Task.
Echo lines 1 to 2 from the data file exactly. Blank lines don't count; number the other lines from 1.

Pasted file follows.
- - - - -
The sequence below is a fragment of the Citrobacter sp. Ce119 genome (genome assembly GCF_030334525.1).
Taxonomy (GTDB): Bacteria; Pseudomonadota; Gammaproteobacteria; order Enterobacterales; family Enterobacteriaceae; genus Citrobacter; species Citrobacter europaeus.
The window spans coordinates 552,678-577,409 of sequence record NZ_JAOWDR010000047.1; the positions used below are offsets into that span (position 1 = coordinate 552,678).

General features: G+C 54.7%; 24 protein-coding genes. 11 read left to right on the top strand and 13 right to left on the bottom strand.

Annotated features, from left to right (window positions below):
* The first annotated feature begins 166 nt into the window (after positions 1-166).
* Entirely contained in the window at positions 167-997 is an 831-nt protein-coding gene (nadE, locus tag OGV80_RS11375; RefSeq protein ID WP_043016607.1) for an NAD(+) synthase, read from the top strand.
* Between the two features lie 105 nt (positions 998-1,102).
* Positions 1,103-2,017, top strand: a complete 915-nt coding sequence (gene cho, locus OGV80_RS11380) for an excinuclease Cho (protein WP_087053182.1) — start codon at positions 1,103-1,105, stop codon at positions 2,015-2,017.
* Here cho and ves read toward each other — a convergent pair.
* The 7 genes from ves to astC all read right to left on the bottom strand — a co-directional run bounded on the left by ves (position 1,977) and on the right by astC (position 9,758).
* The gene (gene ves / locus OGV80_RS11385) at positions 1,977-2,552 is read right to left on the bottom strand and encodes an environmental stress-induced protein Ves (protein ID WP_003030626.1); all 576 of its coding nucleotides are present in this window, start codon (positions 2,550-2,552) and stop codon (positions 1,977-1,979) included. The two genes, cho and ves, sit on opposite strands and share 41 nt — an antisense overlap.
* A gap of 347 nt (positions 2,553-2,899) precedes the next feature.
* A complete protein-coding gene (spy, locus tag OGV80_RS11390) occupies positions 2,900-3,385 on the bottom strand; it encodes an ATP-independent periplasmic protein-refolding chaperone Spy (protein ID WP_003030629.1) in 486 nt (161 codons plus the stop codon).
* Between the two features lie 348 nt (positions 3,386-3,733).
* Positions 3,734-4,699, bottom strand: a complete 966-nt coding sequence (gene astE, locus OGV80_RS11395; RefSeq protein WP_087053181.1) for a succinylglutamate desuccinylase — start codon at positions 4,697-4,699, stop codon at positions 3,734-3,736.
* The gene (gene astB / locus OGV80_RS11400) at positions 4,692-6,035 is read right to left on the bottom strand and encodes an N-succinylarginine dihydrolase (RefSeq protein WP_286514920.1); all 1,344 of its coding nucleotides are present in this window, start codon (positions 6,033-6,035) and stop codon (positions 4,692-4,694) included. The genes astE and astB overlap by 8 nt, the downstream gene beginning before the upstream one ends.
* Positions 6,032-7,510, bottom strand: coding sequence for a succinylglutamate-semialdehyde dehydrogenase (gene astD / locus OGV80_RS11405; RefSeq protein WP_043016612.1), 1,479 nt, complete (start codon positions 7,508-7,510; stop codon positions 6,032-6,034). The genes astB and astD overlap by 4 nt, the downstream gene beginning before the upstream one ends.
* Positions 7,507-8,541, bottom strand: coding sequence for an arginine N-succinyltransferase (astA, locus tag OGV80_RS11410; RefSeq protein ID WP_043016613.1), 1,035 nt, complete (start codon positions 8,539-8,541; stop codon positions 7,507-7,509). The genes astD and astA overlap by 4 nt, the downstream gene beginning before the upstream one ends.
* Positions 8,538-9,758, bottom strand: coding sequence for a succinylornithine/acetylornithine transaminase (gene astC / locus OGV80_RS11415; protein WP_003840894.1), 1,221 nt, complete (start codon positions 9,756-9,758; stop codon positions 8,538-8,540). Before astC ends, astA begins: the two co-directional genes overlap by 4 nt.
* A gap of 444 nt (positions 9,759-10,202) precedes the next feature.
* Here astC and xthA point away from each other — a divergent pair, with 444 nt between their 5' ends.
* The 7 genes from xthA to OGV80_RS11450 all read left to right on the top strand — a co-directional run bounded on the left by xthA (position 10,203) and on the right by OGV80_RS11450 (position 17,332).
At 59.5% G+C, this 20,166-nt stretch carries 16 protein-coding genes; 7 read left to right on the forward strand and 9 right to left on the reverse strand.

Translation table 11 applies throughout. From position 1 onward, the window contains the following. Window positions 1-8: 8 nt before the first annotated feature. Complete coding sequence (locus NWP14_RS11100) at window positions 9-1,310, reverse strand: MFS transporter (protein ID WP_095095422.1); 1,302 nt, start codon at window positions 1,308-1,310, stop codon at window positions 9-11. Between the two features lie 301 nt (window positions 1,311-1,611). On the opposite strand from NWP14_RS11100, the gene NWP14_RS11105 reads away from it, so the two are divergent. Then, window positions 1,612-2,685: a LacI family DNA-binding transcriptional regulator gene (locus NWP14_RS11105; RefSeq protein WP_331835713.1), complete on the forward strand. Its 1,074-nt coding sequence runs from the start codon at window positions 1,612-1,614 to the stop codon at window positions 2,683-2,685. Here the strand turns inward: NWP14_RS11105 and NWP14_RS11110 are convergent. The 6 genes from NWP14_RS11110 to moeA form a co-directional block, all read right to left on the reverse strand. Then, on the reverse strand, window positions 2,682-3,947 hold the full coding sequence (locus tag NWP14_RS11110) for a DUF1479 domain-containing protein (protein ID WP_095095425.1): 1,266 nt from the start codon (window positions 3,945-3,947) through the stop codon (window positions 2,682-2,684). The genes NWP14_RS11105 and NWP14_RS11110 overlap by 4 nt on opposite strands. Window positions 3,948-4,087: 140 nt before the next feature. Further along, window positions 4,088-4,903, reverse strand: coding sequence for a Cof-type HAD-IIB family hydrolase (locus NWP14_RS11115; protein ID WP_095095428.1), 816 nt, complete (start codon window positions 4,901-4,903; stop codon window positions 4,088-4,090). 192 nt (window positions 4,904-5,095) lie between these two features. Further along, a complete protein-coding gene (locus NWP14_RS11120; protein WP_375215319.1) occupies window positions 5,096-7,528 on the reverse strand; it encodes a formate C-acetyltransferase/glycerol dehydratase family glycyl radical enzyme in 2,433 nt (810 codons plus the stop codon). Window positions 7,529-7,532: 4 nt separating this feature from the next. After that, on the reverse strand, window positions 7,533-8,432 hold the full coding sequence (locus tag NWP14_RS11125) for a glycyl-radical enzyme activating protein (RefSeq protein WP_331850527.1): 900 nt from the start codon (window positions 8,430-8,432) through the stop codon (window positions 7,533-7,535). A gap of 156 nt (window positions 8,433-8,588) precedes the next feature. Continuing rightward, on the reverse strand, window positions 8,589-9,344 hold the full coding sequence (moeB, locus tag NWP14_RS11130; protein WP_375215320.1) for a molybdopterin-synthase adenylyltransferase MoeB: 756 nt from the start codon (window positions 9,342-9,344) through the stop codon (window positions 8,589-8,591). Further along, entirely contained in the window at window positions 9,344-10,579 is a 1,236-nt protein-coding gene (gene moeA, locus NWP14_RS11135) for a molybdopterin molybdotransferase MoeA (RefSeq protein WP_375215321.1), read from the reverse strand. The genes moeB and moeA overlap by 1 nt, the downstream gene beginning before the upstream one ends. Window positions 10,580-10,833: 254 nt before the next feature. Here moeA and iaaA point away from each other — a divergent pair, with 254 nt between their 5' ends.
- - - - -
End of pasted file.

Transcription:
The sequence below is a fragment of the Citrobacter sp. Ce119 genome (genome assembly GCF_030334525.1).
Taxonomy (GTDB): Bacteria; Pseudomonadota; Gammaproteobacteria; order Enterobacterales; family Enterobacteriaceae; genus Citrobacter; species Citrobacter europaeus.